August 27, 1972 found the New Riders once again on the bill with the Grateful Dead for what turned out to be one of the more legendary events in this subcultures history. Chuck Kesey (brother of author and Merry Prankster icon Ken Kesey) put together this benefit concert, which quickly became known as the "Field Trip," for the Springfield Creamery. As fellow Prankster Ken Babbs recalls, "no one ever suspected it would become a historic event with an attendance of 20,000 on the hottest day ever
they ran out of water, the guitars warped in the heat and now everyone you talk to, hundreds of thousands, were there on that all time greatest most spectacular day."
THIS CD WAS PRODUCED FROM THE ORIGINAL 16-TRACK ANALOG MASTER TAPES RUNNING AT 15 I.P.S. WEVE TRIED TO PRESERVE THIS DAY AS IT WAS
AN OUTDOOR EVENT ON AN EXTREMELY HOT DAY WITH AN ASSORTMENT OF MERRY PRANKSTERS ON THE LOOSE. WE THINK YOULL ENJOY!
About the Artist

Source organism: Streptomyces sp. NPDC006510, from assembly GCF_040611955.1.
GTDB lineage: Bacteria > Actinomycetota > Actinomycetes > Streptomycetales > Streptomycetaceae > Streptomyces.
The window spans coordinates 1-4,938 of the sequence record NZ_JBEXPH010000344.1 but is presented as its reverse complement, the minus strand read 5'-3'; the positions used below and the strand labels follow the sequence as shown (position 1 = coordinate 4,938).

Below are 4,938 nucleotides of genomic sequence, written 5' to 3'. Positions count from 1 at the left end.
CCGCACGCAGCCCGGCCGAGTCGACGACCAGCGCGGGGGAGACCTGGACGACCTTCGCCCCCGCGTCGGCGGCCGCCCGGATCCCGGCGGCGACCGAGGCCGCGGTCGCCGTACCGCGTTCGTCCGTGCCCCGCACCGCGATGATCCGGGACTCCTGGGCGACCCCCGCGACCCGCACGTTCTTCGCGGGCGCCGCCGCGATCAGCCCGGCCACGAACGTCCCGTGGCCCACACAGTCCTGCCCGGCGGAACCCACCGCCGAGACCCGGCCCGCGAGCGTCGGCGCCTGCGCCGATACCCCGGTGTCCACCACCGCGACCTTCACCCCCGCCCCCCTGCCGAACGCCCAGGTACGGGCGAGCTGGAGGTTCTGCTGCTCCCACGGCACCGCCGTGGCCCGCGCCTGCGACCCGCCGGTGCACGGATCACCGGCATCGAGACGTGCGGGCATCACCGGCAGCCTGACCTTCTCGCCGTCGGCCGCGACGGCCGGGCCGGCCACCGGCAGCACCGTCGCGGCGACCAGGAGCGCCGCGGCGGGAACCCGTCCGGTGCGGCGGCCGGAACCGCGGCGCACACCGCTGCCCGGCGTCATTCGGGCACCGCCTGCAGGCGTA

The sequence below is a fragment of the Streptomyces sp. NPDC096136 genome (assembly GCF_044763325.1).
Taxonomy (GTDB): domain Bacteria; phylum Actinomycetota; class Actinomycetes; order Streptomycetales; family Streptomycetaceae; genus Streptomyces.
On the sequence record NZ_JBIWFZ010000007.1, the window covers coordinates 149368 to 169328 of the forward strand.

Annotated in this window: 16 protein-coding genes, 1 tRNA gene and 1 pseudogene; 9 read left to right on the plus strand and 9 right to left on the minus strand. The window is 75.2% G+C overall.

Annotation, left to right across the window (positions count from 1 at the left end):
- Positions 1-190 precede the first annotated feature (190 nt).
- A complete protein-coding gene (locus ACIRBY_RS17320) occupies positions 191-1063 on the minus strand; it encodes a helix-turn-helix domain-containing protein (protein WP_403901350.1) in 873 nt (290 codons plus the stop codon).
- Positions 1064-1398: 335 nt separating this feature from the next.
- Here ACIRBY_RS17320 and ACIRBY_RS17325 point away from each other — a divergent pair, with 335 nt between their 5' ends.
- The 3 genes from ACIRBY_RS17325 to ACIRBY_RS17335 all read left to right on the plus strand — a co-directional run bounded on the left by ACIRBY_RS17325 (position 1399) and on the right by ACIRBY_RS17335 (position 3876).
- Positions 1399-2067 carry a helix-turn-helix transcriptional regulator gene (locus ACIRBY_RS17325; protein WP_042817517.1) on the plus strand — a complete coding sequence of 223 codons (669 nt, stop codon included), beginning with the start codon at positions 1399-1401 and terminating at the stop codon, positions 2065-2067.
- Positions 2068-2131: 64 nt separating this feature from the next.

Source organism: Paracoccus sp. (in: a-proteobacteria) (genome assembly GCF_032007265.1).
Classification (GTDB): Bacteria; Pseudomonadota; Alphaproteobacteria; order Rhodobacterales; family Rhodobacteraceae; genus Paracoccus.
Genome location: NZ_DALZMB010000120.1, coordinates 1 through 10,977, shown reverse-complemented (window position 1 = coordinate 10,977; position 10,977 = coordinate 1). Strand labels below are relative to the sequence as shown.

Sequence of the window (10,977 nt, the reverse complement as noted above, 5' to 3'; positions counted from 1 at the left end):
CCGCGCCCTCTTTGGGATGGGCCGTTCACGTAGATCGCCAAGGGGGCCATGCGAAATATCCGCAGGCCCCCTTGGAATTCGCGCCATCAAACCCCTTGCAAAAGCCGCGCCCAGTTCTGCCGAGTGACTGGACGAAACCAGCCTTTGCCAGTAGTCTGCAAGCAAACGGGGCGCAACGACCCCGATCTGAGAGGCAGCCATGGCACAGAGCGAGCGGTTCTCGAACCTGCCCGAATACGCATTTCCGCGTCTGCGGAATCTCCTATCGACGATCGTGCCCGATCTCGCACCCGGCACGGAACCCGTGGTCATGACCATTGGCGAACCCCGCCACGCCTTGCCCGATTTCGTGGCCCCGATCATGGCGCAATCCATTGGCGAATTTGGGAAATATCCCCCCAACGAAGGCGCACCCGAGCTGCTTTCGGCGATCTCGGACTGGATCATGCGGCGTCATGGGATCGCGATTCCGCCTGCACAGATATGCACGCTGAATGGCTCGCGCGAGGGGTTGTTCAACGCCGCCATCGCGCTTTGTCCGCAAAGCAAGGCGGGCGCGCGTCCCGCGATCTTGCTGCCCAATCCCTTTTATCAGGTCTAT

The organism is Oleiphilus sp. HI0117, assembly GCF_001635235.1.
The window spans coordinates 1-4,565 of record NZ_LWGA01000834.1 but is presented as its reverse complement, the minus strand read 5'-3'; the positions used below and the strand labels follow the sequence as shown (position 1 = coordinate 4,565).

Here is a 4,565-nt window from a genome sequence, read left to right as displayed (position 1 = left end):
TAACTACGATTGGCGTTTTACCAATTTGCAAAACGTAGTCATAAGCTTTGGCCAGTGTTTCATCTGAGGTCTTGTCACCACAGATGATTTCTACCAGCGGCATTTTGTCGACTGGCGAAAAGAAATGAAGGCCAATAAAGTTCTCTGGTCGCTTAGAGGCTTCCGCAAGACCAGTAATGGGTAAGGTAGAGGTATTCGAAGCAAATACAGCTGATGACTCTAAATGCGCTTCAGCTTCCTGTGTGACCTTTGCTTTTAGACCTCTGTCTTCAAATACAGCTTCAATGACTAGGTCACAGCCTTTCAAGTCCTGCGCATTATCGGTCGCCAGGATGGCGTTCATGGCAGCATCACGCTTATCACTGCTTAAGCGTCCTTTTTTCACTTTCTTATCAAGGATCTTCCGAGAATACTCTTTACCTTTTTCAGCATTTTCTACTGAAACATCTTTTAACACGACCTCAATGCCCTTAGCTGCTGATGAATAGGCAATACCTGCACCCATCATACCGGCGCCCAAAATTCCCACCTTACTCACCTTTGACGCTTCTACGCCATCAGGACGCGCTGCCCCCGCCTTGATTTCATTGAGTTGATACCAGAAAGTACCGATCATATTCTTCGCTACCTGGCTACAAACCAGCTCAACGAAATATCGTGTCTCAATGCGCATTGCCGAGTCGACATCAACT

In the summer of 1969, John Dawson was looking to showcase his songs while Jerry Garcia of the Grateful Dead was looking to practice his brand new pedal steel guitar. The two played in coffeehouses and small clubs initially, and the music they made became the nucleus for the New Riders of the Purple Sage. Along with guitarist David Nelson and the rhythm section of Mickey Hart and Phil Lesh from the Dead, the New Riders played every chance they got. By 1970, Dave Torbert took over on bass, and soon enough, smoky clubs all over the San Francisco bay area were filling up with whooping, foot-stomping crowds as their music got tighter and more dynamic. Through extensive tours with the Dead, and the addition of Jefferson Airplane drummer Spencer Dryden taking over for Hart and the talented Buddy Cage filling the pedal steel spot that Garcia had to vacate, the New Riders emerged as a fully independent unit. An excitingly creative band with a special brand of musicsweet country harmonies mixed with pulsing rock rhythms. Throughout the 1970s, the New Riders recorded seven album for Columbia, of which their 1973 release, The Adventures of Panama Red, is probably their most widely known. They wound out the seventies recording 3 albums for MCA, going through a few more personnel changes, with Dawson carrying the NRPS torch throughout the 1980s and early 1990s until he retired to the hills of Mexico. The New Riders of the Purple Sage received a Lifetime Achievement Award from High Times magazine at their Doobie Awards in September, 2002 and performed a brief set at the festivities at B.B. King's Blues Club in New York City.